Ryan Bigg

Who? · Books · Blog
History · Now
Contact me

I've been revisiting Twist v2 recently. It's my book review tool that I've rebuilt multiple times over the past 8 years. Its latest incarnation is what I'm calling a "duolith": a very light Hanami backend application with a GraphQL API, and a frontend built with React and Apollo.

The backend and the frontend codebases are kept in separate directories in the same codebase. This allows for separation between the Ruby and JavaScript code, but also the ability to commit changes to both at the same time. The frontend knows how to communicate with the backend, but the backend is frontend-agnostic. Tomorrow I could replace it with Vue and the backend wouldn't care at all.

I've got pretty extensive testing for the backend, but sparse tests for the frontend. But nothing testing the connection between the two. So I've been thinking about how to write some integration tests to cover everything. In the apps I'm used to (Rails ones), I'd just drop some tests into spec/features and it would Just Work™ because that's what Rails is good at.

But this time I've made my life (intentionally) harder by separating the codebases, with the intention over the long-term being that these two codebases are easy to navigate due to their clean separations. The time between re-visiting this app can be months, so it's important that it's easy to grok again once I come back to it.

Integration testing though is an interesting problem. I know I need some sort of test harness that boots a database, the backend app and the frontend app and then runs some tests over it? But how would I do that?

But then there's an added complication: for each test I need to setup specific data to test it. And that data should be included in the test itself, so it's easy to find what's relevant to this particular test.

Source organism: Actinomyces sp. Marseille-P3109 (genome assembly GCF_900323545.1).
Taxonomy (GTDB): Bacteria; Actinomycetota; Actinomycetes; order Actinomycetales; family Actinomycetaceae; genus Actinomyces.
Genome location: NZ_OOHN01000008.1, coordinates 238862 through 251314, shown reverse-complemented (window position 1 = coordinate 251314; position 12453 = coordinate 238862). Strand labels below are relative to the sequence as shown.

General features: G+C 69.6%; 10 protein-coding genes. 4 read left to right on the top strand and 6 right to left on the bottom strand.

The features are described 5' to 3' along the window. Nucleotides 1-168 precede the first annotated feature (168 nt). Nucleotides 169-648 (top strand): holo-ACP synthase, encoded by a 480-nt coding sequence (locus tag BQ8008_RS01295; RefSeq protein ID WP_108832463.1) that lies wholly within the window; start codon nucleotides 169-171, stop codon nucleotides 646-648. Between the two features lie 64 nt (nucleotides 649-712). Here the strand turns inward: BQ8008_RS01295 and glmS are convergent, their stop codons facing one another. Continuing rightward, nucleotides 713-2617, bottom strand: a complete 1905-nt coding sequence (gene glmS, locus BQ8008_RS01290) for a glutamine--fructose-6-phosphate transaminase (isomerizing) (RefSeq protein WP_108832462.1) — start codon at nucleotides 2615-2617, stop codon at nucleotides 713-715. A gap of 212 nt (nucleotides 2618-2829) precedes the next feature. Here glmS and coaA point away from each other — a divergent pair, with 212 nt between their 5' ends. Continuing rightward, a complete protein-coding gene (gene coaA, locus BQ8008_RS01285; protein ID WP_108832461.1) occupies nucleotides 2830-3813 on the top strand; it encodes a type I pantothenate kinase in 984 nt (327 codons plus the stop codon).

To start with, I tried creating a completely separate thing called integration at the top-level of this repository, but ran into issues with how to setup the data cleanly. I wanted classes from the backend application, but in integration they weren't there.

So I tried another tack: putting the integration tests in the backend application. This instantly meant that I could access classes to create data for my tests. I could then also rely on the RSpec suite of tests that were already there, extending it a little further.

I've been looking into Docker Compose for just this and it seems to be working. I can start up:

  • A database
  • Migrations (to create the tables)
  • Frontend application
  • Backend application
  • Feature tests

And then it run those tests in an "integration test environment".

I've got a work-in-progress branch that I wanted to share here: twist-v2 @ integration-tests. You can start following along at docker-compose.yml to see how things are piecing together. Take a look at backend/Dockerfile and frontend/Dockerfile too.

Now that I have something working, I can be more confident that this application is working as I intend it to.